Opponents to the storage of depleted uranium at EnergySolution's Clive facility in Tooele County were dismayed Thursday to learn the Department of Energy has given federal regulators the green light for its storage in Utah.

Among those voicing criticism over the department's decision was Rep. Jim Matheson, D-Utah, who announced in a news release that he had been notified the first of three shipments of the radioactive material are being readied for transport.

"I am very disappointed that this material is headed to Utah, despite my concerns. I will continue to press the (Nuclear Regulatory Commission) for an appropriate review of necessary safety standards for this waste, which essentially remains hazardous forever," he said.

Questions over the ultimate destination of 15,000 drums of the material had been raised, given steps Utah regulators are taking to impose new restrictions on its storage in the state.

In addition to new licensing requirements, the state is proposing to adopt a rule which would require additional assessments on the ability of EnergySolutions to assure the material's safe storage for up to 10,000 years.

Storing depleted uranium has raised concerns because although classified as low-level radioactive waste, it gets "hotter" over time. Depleted uranium is a man-made byproduct of the uranium enrichment process that was used to make nuclear weapons during the Cold War era. The material also has military applications today because it is denser than lead or iron and can penetrate armor.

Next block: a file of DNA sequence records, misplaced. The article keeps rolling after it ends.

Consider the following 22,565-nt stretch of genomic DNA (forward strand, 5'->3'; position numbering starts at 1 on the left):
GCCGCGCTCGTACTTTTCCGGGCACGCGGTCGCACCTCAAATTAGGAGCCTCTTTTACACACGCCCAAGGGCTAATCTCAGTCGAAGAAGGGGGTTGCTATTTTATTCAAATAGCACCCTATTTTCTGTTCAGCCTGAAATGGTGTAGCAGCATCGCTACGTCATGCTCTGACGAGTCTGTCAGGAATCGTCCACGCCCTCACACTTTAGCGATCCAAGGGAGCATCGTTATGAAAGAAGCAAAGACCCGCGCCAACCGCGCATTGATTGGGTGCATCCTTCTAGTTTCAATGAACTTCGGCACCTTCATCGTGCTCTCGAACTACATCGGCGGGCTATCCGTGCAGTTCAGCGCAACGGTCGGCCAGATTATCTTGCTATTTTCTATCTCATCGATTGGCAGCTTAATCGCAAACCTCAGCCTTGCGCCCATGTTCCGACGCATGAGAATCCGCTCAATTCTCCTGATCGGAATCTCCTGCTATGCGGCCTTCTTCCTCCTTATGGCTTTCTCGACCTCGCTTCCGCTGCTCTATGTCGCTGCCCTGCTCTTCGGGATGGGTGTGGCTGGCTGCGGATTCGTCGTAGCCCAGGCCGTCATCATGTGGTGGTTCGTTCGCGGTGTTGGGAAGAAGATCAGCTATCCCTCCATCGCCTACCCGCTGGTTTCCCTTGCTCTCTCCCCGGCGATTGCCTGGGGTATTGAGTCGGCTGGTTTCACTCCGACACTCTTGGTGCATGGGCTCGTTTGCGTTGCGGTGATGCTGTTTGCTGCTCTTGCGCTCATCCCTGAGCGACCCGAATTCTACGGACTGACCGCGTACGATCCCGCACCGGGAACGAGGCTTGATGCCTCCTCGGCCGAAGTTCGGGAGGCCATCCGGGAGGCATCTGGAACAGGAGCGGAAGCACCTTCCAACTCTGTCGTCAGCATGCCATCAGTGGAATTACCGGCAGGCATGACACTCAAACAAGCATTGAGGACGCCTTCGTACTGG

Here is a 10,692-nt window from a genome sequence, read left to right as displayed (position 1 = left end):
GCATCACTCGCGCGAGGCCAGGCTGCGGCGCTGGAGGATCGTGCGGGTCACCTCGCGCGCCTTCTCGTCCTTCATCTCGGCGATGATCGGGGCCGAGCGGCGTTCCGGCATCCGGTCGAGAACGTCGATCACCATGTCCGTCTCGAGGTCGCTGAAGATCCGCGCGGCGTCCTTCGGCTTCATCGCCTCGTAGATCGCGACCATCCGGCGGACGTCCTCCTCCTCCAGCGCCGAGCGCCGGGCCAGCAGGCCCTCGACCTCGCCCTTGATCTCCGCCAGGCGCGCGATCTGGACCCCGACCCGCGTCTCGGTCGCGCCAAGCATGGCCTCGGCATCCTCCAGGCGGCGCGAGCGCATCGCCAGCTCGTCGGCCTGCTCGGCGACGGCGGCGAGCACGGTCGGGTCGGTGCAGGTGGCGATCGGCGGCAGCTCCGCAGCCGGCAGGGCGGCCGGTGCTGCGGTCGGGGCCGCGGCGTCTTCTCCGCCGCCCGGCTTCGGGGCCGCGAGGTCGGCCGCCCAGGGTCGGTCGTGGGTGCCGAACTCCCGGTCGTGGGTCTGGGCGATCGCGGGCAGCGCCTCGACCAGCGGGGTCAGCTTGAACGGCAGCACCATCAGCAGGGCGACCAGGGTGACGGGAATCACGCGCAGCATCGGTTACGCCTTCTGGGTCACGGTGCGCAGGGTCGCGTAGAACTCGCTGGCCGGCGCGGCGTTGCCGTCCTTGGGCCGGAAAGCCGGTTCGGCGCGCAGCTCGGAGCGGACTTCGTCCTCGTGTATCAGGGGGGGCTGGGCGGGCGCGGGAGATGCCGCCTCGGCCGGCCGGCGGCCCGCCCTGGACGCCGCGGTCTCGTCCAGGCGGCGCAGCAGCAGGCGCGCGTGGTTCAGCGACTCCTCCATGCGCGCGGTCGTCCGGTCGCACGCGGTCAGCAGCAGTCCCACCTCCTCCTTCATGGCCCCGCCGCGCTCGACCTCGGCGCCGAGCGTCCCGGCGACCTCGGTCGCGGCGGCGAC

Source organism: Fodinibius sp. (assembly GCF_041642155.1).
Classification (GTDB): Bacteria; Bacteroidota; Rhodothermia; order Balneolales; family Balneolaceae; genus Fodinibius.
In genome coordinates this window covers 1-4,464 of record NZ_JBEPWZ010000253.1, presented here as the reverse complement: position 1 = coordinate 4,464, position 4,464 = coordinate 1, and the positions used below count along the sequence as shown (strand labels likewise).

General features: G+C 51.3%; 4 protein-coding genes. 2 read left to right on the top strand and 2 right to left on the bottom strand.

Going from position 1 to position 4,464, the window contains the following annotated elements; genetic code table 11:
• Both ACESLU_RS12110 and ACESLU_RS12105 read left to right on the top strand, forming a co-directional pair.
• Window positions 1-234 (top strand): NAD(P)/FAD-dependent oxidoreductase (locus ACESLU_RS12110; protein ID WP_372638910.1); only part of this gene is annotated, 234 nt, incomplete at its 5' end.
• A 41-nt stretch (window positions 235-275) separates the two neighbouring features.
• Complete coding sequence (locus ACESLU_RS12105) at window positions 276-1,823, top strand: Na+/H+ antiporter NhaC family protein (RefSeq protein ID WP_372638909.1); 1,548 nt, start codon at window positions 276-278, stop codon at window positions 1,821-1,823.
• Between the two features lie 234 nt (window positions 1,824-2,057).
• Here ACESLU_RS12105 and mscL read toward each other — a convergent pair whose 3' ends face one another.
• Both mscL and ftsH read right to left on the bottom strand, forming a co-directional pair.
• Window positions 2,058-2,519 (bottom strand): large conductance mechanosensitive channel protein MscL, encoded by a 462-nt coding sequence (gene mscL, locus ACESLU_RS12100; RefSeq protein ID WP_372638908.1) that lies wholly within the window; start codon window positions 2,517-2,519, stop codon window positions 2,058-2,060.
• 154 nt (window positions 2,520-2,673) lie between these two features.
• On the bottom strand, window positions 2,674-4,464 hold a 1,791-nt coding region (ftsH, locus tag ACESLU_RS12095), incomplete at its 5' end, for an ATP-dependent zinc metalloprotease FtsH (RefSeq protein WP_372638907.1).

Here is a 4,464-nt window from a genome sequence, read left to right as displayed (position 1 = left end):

Opponents such as HEAL Utah have been prodding state regulators and Gov. Gary Herbert to, at the very least, urge the Department of Energy to hold off any shipments until the new restrictions are in place.

The organization's executive director, Vanessa Pierce, said the absence of such a message has been interpreted by the federal government as a clear signal that it's OK for the depleted uranium to come to Utah.

Herbert's "unwillingness to take action on this when he has cover from the radiation control board, the majority of Utahns and at least one member of our Congressional delegation — what else is it going to take? Whose interests is he fighting for? This is not leadership."

Pierce said she met with Herbert's environmental policy adviser, Ted Wilson, last month and made clear the governor should take a position.

"This has been on his radar," she said, adding that the concerns of the organization were detailed in the meeting.

The governor's office did not respond to requests for a comment.

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